I have processed about 1/5 of the backlog in my home office. It has taken me over a year, in fits and starts. There is imrpotant stuff mixed in with the stuff that needs to be cast out. I have tried to do it in a full weekend or week and there is too much. Therefore my office is an uninviting mess.

    I have processed about 1/20th of the backlog in business office. It does not look as bad on the surface and In can function but not smoothly.

    Most of my projects require materials that are in the piles-to-be-processed at one or both locations.

    Many of my next actions are research (collecting, reviewing and analyzing a wide scope of information) and writing text or outlines. These are not usually suited to 15 minute pockets of time because a certain amount of deep think is involved. I need uninterupted time and I need to get into the level of concentration required.

    I have always done best by using a large paper calednar and blocking out times for steps and stages of projects, including back up times.

    I added the Palm as a way to keep track of all my projects and next actions better. I didn't want to use two calendars, so I have dropped paper calendar. I think this impairs my ability to plan my work because I can't get the whole picture of the hard landscape and how I might move things around in it.

    I am not a young person and I am not very good with computer stuff.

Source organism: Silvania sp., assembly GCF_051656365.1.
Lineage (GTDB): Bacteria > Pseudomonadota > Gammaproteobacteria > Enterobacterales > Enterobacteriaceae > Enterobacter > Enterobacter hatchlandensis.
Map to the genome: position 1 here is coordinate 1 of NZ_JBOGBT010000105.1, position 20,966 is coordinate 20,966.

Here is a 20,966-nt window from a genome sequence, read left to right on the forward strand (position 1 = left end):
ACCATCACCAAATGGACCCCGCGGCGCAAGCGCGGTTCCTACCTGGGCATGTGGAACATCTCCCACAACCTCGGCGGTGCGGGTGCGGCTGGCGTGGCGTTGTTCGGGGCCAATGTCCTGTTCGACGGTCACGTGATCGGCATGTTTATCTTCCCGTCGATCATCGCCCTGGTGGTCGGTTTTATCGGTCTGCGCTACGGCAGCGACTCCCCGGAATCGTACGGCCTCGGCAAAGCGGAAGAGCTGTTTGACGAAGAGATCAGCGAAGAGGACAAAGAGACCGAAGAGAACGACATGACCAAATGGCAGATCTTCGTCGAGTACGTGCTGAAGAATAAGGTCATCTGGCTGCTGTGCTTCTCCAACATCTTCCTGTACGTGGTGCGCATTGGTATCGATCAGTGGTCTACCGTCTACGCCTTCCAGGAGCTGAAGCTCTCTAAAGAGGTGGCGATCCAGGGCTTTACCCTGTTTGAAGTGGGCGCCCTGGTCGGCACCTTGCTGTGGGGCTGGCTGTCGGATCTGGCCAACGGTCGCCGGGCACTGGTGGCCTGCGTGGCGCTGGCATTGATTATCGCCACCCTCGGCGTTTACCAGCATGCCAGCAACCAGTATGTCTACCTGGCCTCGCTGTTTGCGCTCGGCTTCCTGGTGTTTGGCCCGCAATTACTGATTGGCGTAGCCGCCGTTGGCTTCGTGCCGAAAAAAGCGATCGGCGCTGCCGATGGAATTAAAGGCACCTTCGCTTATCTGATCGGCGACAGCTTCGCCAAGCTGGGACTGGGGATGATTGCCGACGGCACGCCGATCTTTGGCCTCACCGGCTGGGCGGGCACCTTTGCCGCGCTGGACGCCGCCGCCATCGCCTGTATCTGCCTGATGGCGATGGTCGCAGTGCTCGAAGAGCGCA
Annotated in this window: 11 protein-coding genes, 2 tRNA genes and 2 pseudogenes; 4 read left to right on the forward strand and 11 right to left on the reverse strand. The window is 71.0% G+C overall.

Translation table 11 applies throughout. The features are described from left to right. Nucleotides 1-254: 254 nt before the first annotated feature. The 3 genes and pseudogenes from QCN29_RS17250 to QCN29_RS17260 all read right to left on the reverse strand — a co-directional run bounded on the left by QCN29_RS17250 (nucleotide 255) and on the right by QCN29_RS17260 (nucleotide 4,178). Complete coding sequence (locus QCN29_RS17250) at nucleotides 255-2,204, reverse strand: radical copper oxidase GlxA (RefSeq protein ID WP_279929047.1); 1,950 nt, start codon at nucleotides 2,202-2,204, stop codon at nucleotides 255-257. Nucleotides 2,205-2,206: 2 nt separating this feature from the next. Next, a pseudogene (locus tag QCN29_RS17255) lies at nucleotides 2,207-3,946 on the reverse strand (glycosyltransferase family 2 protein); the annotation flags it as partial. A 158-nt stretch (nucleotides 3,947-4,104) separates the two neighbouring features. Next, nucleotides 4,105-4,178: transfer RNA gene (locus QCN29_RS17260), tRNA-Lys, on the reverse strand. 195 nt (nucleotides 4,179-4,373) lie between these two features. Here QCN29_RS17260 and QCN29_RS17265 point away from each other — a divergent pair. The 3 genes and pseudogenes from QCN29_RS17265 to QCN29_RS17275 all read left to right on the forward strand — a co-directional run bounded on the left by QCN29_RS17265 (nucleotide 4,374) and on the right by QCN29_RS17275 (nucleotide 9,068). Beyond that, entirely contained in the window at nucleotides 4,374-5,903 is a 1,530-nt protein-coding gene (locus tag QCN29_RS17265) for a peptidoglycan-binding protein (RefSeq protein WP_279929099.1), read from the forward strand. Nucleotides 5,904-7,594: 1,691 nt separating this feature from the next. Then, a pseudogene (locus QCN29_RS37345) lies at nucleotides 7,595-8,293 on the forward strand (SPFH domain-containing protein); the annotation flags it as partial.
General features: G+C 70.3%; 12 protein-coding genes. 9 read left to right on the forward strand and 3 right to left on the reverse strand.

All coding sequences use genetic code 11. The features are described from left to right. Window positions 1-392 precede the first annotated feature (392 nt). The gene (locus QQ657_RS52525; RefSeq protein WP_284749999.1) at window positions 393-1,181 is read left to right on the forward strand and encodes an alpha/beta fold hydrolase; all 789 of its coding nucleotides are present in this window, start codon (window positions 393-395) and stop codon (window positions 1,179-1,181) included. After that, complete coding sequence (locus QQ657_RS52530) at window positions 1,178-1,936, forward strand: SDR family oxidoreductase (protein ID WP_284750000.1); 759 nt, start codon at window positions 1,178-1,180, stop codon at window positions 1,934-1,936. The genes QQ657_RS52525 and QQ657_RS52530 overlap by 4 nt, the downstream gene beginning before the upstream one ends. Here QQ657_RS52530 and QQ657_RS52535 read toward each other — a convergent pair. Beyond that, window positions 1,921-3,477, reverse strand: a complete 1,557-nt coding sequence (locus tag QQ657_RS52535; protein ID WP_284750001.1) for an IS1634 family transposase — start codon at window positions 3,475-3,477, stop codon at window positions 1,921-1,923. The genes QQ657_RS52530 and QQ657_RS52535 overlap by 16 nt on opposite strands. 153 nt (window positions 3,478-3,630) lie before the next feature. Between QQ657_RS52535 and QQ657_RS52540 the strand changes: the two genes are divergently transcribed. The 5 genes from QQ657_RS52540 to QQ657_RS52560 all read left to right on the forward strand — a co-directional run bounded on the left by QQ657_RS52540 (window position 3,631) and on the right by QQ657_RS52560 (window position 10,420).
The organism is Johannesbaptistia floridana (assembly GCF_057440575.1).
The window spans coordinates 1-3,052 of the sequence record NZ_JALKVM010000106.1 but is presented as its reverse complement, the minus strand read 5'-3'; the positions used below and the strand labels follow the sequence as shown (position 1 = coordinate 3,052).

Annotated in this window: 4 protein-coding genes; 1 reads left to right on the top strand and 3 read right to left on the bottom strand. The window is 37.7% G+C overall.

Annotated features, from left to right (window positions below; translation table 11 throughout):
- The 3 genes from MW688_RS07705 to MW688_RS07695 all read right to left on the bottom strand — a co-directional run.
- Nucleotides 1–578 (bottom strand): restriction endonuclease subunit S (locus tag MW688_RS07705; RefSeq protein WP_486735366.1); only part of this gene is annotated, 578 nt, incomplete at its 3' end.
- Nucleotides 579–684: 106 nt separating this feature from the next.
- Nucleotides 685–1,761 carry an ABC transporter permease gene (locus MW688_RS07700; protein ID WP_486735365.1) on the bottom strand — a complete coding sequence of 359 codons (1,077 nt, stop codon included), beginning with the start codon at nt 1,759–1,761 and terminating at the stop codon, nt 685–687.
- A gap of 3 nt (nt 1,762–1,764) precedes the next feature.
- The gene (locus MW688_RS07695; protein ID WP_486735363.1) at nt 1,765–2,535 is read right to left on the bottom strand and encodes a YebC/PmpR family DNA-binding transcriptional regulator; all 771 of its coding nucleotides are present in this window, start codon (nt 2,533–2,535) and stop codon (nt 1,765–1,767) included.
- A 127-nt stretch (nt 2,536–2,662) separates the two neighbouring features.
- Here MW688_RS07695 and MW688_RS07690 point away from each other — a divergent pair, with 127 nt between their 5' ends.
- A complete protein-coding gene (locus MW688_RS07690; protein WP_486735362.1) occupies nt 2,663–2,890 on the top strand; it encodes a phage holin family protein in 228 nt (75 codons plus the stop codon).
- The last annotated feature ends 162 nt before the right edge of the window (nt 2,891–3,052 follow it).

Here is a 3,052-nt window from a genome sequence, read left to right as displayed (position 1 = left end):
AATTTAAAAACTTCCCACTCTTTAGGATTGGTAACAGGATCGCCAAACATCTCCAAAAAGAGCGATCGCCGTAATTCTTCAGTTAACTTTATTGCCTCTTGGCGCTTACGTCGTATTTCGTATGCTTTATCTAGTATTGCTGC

Last edited by Jamie Elis; 09-11-2006, 11:25 AM. Reason: spelling error

  • #2
    Why computers instead of paper?

    Originally posted by Jamie Elis
    I have always done best by using a large paper calednar and blocking out times for steps and stages of projects, including back up times.

    I added the Palm as a way to keep track of all my projects and next actions better. I didn't want to use two calendars, so I have dropped paper calendar. I think this impairs my ability to plan my work because I can't get the whole picture of the hard landscape and how I might move things around in it.

    I am not a young person and I am not very good with computer stuff.
    So why are you trying to implement GTD using computers instead of paper?

    Comment


    • #3
      No one can manage, much less work on, 215 projects at once. My first suggestion would be to be brutally honest in identifying which ones are not going to move forward any time soon and push them to a Someday/Maybe list.

      My second suggestion would be to go back to a paper calendar, even if you keep your other lists electronically. Once you have a tool that works, it rarely makes sense to change it.